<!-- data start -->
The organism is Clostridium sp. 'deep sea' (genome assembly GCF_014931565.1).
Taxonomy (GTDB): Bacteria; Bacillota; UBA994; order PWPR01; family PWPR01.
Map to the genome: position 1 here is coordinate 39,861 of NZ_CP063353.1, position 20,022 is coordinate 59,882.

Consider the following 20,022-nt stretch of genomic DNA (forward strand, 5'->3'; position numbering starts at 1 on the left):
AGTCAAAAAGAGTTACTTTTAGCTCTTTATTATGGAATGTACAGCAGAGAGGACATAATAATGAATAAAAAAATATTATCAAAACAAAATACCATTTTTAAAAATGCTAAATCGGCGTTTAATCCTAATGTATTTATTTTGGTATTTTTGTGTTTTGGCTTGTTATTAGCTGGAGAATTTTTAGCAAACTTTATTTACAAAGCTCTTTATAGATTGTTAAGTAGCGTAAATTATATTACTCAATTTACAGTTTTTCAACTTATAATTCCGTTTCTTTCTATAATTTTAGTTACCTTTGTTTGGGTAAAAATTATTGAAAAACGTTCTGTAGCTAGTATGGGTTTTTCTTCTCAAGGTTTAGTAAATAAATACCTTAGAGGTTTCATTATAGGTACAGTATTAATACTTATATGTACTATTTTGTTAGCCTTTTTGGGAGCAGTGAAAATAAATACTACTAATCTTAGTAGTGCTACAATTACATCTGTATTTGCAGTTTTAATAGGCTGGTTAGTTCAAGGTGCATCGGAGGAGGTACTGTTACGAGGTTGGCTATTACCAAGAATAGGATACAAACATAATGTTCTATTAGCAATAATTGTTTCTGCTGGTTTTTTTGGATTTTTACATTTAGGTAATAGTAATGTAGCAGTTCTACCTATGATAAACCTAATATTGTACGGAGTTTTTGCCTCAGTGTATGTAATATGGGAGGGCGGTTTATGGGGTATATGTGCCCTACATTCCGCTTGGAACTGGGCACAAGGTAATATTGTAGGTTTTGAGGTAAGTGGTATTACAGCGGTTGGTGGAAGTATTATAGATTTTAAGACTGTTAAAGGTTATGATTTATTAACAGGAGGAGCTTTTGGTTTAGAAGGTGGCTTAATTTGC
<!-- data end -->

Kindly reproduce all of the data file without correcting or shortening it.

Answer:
The organism is Clostridium sp. 'deep sea' (genome assembly GCF_014931565.1).
Taxonomy (GTDB): Bacteria; Bacillota; UBA994; order PWPR01; family PWPR01.
Map to the genome: position 1 here is coordinate 39,861 of NZ_CP063353.1, position 20,022 is coordinate 59,882.

Consider the following 20,022-nt stretch of genomic DNA (forward strand, 5'->3'; position numbering starts at 1 on the left):
AGTCAAAAAGAGTTACTTTTAGCTCTTTATTATGGAATGTACAGCAGAGAGGACATAATAATGAATAAAAAAATATTATCAAAACAAAATACCATTTTTAAAAATGCTAAATCGGCGTTTAATCCTAATGTATTTATTTTGGTATTTTTGTGTTTTGGCTTGTTATTAGCTGGAGAATTTTTAGCAAACTTTATTTACAAAGCTCTTTATAGATTGTTAAGTAGCGTAAATTATATTACTCAATTTACAGTTTTTCAACTTATAATTCCGTTTCTTTCTATAATTTTAGTTACCTTTGTTTGGGTAAAAATTATTGAAAAACGTTCTGTAGCTAGTATGGGTTTTTCTTCTCAAGGTTTAGTAAATAAATACCTTAGAGGTTTCATTATAGGTACAGTATTAATACTTATATGTACTATTTTGTTAGCCTTTTTGGGAGCAGTGAAAATAAATACTACTAATCTTAGTAGTGCTACAATTACATCTGTATTTGCAGTTTTAATAGGCTGGTTAGTTCAAGGTGCATCGGAGGAGGTACTGTTACGAGGTTGGCTATTACCAAGAATAGGATACAAACATAATGTTCTATTAGCAATAATTGTTTCTGCTGGTTTTTTTGGATTTTTACATTTAGGTAATAGTAATGTAGCAGTTCTACCTATGATAAACCTAATATTGTACGGAGTTTTTGCCTCAGTGTATGTAATATGGGAGGGCGGTTTATGGGGTATATGTGCCCTACATTCCGCTTGGAACTGGGCACAAGGTAATATTGTAGGTTTTGAGGTAAGTGGTATTACAGCGGTTGGTGGAAGTATTATAGATTTTAAGACTGTTAAAGGTTATGATTTATTAACAGGAGGAGCTTTTGGTTTAGAAGGTGGCTTAATTTGC